The Amusement Parks of My Childhood

Prime time for me as far as amusement parks go was between the ages of 8 and 15. Old enough to jump on almost any of the rides and to go about without constant adult supervision, but not old enough for some of the things that would capture my attention later. So my fondest memories of amusement parks are of the ones I visited during that time in my life. Most are long gone, victims of the reality that real estate development has a bigger payoff than putting kids on rides.

Palisades Amusement Park

This was my idea of the happiest place on earth. One of the most memorable days of my childhood was our 8th grade end of year trip here. It almost made 8 years in a mediocre elementary school worthwhile. Unleashed on the midway surrounded by all by classmates.

Palisades Park had a good run. It opened in 1898 as a trolley park picnic grounds and lasted until 1971. Perched on the Palisades on the west bank of the Hudson River across from Manhattan, it was a scenic setting, albeit one that as a child I barely noticed. It had a 400 X 600 foot saltwater pool which generated waves. But I was a Jersey boy who went to the shore in the summer and swam in the Atlantic, so I had no interest in a fake ocean.  What I was interested in was the rides, like the Super Himalaya and the Flying Cages, the midway, pinball arcades and the vinegar fries.

The park was immortalized in Freddy Cannon’s hit song. In this video the song is preceded by the Palisades Park advertising jingle.

Music played a big part in the experience. There were rock bands, do-wop groups and Motown acts. Often they were introduced by “Cousin Brucie,” the loudest and jiviest of the DJ’s of the era. Bruce Morrow’s voice also accompanied much of the saturation advertising that the park did on WABC radio, the dominant pop/rock New York station at the time.

Alas, Palisades Park may have been too successful for its own good. The two towns that it straddled, Cliffside Park and Fort Lee, as well as surrounding towns became gridlocked with park related traffic and were anxious to see it go. In 1971, the land was sold to a developer for $12.5 million. It is now the site of four luxury high-rises.

The former site of Palisades Amusement Park

The former site of Palisades Amusement Park

Bertrand Island

In an earlier post, I talked about my experience as a day camper at the Paterson YMCA (Growing Up in the 50’s: Ode to the Y). Part of that experience was the Friday bus ride to Lake Hopatcong in Mount Arlington, N.J., to spend the day at the beloved Bertrand Island Amusement Park. This was perhaps the amusement park that I most visited as a child and as a bonus I was there without parents. Built on a piece of land that jutted out into the lake, Bertrand Island opened in 1925 and lasted until 1983. It wasn’t much bigger than a carnival but also had a beach and a boardwalk. What I remember are some of the rides, the haunted house, the bumper cars, the Boomerang and the Whip. The latter was a favorite of mine, a ride with round cars pulled along an elliptical shaped track, it would go slowly on the straightaways then whip you around the corners. Seems this is not a ride that stood the test of time. Neither did Bertrand Island Amusement Park. This one ended up giving way for a townhouse development.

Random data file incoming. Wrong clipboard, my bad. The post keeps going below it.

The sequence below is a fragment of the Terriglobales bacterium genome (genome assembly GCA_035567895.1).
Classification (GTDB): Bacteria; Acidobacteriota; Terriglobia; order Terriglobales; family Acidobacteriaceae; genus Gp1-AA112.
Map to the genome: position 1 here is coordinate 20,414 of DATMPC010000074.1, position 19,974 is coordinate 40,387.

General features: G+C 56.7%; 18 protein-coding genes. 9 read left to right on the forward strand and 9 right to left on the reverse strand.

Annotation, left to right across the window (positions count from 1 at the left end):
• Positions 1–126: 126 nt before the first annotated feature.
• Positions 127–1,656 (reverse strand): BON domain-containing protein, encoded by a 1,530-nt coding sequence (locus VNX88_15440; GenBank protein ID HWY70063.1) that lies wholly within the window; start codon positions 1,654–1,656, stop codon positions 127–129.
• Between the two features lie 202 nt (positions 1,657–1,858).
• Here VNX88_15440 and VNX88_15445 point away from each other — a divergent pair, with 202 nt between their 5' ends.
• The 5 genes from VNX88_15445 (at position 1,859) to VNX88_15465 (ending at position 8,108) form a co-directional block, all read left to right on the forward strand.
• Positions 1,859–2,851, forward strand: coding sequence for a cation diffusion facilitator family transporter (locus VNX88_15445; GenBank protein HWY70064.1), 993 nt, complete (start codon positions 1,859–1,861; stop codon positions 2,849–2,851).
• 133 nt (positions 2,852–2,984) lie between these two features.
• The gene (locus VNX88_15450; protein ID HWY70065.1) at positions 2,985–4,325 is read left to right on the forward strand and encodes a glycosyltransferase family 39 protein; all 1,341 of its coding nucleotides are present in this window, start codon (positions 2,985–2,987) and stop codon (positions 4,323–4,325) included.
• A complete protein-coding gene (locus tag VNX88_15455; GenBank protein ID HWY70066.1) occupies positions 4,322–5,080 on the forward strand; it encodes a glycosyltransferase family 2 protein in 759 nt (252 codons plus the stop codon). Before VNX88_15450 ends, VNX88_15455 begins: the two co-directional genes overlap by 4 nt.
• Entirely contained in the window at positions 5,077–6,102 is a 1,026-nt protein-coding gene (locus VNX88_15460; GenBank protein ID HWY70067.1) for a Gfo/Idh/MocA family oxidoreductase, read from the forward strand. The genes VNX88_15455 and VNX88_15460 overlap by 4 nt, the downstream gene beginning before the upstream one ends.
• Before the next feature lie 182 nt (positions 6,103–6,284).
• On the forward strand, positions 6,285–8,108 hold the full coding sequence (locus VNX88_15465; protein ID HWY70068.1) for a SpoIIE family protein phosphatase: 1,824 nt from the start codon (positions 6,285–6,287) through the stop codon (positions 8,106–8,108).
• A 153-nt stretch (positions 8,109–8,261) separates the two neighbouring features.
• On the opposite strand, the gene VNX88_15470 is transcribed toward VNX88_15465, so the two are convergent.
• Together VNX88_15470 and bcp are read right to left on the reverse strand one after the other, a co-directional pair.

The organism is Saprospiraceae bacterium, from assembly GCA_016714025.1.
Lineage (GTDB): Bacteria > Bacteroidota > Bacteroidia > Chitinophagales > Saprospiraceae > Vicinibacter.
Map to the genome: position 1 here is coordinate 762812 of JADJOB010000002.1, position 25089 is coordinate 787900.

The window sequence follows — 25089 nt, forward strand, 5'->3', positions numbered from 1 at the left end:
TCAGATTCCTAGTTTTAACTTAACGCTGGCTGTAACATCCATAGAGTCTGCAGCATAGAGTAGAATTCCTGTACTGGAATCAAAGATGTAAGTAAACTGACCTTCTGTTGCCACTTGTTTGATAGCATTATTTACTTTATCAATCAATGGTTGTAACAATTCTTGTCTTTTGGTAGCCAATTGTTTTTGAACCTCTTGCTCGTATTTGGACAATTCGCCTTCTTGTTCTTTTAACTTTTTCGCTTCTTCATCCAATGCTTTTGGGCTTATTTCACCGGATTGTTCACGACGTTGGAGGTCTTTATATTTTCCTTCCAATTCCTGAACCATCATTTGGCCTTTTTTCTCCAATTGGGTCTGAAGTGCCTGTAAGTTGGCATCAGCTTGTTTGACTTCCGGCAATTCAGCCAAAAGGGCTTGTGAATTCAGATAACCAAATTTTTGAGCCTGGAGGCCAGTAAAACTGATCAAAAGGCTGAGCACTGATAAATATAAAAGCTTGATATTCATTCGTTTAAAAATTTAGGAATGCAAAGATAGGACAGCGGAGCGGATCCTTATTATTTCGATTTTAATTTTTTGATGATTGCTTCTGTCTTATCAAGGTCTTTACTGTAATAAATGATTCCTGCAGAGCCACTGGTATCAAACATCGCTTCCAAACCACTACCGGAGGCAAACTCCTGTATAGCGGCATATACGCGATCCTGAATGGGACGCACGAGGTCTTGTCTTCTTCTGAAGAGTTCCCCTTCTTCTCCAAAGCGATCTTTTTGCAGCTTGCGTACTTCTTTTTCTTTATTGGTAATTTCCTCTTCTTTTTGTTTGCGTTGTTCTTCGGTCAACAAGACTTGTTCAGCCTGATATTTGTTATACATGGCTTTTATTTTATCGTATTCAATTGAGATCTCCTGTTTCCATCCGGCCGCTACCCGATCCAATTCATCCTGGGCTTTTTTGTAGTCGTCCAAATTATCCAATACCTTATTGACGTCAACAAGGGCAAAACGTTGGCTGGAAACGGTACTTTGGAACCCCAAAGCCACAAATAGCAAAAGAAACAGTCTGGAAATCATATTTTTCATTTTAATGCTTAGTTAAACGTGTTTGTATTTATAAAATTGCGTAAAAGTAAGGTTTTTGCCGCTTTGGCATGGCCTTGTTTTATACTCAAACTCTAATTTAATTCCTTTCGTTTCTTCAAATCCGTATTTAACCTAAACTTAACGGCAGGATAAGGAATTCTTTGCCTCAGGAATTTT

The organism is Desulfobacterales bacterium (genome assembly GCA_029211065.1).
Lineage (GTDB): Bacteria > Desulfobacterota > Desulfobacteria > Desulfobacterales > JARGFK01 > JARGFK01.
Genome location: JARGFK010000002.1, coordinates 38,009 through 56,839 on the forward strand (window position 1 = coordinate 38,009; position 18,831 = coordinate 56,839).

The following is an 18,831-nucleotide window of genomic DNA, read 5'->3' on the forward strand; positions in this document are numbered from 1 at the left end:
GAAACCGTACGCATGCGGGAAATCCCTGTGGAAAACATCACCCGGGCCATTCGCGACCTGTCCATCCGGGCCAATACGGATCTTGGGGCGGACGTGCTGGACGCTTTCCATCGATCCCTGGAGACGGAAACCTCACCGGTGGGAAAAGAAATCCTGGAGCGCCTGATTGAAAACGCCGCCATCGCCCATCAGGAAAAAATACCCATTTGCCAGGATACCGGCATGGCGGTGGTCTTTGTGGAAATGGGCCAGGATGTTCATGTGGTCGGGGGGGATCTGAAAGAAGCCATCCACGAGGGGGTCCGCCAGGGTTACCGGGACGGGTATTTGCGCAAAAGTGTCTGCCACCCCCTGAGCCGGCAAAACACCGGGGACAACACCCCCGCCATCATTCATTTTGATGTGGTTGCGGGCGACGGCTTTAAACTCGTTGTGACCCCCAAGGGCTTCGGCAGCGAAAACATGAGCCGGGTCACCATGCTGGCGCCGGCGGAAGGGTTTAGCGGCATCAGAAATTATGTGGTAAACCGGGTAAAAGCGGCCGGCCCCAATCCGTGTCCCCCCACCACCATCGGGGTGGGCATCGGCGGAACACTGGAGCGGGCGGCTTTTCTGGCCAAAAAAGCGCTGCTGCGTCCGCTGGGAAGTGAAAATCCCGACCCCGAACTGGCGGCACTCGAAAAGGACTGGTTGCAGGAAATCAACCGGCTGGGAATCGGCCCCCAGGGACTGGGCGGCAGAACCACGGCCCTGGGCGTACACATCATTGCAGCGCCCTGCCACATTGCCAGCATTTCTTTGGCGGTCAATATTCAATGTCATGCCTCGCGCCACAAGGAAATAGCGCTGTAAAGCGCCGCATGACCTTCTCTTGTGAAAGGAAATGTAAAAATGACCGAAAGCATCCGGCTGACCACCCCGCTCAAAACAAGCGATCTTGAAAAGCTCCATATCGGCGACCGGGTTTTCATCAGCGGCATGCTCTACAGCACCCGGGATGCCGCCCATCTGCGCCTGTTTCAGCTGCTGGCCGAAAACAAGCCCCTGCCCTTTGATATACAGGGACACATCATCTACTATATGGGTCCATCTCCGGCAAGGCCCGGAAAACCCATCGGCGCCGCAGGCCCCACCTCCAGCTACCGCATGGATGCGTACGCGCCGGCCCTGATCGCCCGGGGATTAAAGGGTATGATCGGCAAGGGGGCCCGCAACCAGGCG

Wild West City

I didn’t grow up in the type of family where we would hop on a plane and fly across the country to go to a theme park. The only theme park I remember involved about a one-hour drive north into Sussex County to visit Wild West City. Like the many similar cowboy themed parks around the country, Wild West City was a re-creation of a western town, or maybe I should say a re-creation of the way TV westerns portrayed western towns. It bills itself as offering “the best of the West in the heart of the East.”

I was somewhat incredulous to learn that Wild West City is still in business. (I guess nobody is building luxury condos in Netcong, N.J.) I was equally incredulous to see that Uncle Floyd was appearing this summer in the saloon at Wild West City. The clock must of stopped ticking up there a couple or three decades ago.

Wild West general store

(Colin Bedson)

There was lots of cowboy gear to be had at Wild West City: cowboy hats, toy guns and holsters, chaps and some hombre scarves. But the big attraction at this park was the live shows. There was a stagecoach holdup, a bank robbery and, the big one, the gunfight on main street. I think I was a little too old to accept this as real, but a few years ago, things did in fact get real. A 17-year old cowboy actor who was playing Wyatt Earp was paralyzed after he was shot in the forehead by another actor who inexplicably had loaded real bullets rather than blanks in his six-shooter. The victim received a $1.9 million settlement paid by the company who owns the land and an outfit named Arizona Territorial Rangers, a group of cowboy re-enactors.